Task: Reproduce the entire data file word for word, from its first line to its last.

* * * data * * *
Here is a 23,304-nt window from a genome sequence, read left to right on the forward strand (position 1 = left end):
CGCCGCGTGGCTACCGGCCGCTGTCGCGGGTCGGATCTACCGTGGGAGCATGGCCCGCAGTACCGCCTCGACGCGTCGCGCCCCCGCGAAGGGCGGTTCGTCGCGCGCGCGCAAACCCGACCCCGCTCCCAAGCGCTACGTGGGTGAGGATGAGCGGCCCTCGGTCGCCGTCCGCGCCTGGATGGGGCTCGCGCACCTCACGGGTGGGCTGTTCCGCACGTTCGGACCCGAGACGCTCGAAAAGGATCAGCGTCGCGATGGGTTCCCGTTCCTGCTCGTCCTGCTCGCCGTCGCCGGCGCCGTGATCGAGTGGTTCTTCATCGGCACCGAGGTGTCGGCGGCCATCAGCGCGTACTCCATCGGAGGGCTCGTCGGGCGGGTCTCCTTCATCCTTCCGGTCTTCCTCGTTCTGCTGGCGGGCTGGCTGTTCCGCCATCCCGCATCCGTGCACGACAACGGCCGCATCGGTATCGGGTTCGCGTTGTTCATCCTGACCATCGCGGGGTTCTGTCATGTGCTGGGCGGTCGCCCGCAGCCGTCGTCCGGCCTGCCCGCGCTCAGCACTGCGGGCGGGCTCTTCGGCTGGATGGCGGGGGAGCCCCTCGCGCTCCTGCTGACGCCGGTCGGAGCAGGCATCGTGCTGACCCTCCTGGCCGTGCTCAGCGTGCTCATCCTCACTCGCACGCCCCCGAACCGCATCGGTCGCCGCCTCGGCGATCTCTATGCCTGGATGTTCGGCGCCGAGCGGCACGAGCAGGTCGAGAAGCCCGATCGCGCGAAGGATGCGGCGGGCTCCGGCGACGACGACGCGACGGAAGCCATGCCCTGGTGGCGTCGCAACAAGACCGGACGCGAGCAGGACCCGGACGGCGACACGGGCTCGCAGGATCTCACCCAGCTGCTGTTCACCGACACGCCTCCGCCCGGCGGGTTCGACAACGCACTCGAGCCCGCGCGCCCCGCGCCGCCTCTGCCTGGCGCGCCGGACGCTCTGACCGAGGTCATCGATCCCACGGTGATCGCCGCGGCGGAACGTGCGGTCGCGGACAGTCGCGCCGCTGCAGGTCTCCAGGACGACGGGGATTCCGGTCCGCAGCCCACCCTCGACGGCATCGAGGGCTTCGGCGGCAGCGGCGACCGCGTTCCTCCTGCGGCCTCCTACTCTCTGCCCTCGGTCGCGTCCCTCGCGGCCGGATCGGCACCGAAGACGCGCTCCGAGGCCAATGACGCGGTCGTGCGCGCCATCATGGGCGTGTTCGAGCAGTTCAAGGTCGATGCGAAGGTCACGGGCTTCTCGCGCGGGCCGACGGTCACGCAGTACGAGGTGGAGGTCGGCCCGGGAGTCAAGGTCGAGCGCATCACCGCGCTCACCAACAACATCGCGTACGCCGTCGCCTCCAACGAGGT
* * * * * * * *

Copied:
Here is a 23,304-nt window from a genome sequence, read left to right on the forward strand (position 1 = left end):
CGCCGCGTGGCTACCGGCCGCTGTCGCGGGTCGGATCTACCGTGGGAGCATGGCCCGCAGTACCGCCTCGACGCGTCGCGCCCCCGCGAAGGGCGGTTCGTCGCGCGCGCGCAAACCCGACCCCGCTCCCAAGCGCTACGTGGGTGAGGATGAGCGGCCCTCGGTCGCCGTCCGCGCCTGGATGGGGCTCGCGCACCTCACGGGTGGGCTGTTCCGCACGTTCGGACCCGAGACGCTCGAAAAGGATCAGCGTCGCGATGGGTTCCCGTTCCTGCTCGTCCTGCTCGCCGTCGCCGGCGCCGTGATCGAGTGGTTCTTCATCGGCACCGAGGTGTCGGCGGCCATCAGCGCGTACTCCATCGGAGGGCTCGTCGGGCGGGTCTCCTTCATCCTTCCGGTCTTCCTCGTTCTGCTGGCGGGCTGGCTGTTCCGCCATCCCGCATCCGTGCACGACAACGGCCGCATCGGTATCGGGTTCGCGTTGTTCATCCTGACCATCGCGGGGTTCTGTCATGTGCTGGGCGGTCGCCCGCAGCCGTCGTCCGGCCTGCCCGCGCTCAGCACTGCGGGCGGGCTCTTCGGCTGGATGGCGGGGGAGCCCCTCGCGCTCCTGCTGACGCCGGTCGGAGCAGGCATCGTGCTGACCCTCCTGGCCGTGCTCAGCGTGCTCATCCTCACTCGCACGCCCCCGAACCGCATCGGTCGCCGCCTCGGCGATCTCTATGCCTGGATGTTCGGCGCCGAGCGGCACGAGCAGGTCGAGAAGCCCGATCGCGCGAAGGATGCGGCGGGCTCCGGCGACGACGACGCGACGGAAGCCATGCCCTGGTGGCGTCGCAACAAGACCGGACGCGAGCAGGACCCGGACGGCGACACGGGCTCGCAGGATCTCACCCAGCTGCTGTTCACCGACACGCCTCCGCCCGGCGGGTTCGACAACGCACTCGAGCCCGCGCGCCCCGCGCCGCCTCTGCCTGGCGCGCCGGACGCTCTGACCGAGGTCATCGATCCCACGGTGATCGCCGCGGCGGAACGTGCGGTCGCGGACAGTCGCGCCGCTGCAGGTCTCCAGGACGACGGGGATTCCGGTCCGCAGCCCACCCTCGACGGCATCGAGGGCTTCGGCGGCAGCGGCGACCGCGTTCCTCCTGCGGCCTCCTACTCTCTGCCCTCGGTCGCGTCCCTCGCGGCCGGATCGGCACCGAAGACGCGCTCCGAGGCCAATGACGCGGTCGTGCGCGCCATCATGGGCGTGTTCGAGCAGTTCAAGGTCGATGCGAAGGTCACGGGCTTCTCGCGCGGGCCGACGGTCACGCAGTACGAGGTGGAGGTCGGCCCGGGAGTCAAGGTCGAGCGCATCACCGCGCTCACCAACAACATCGCGTACGCCGTCGCCTCCAACGAGGT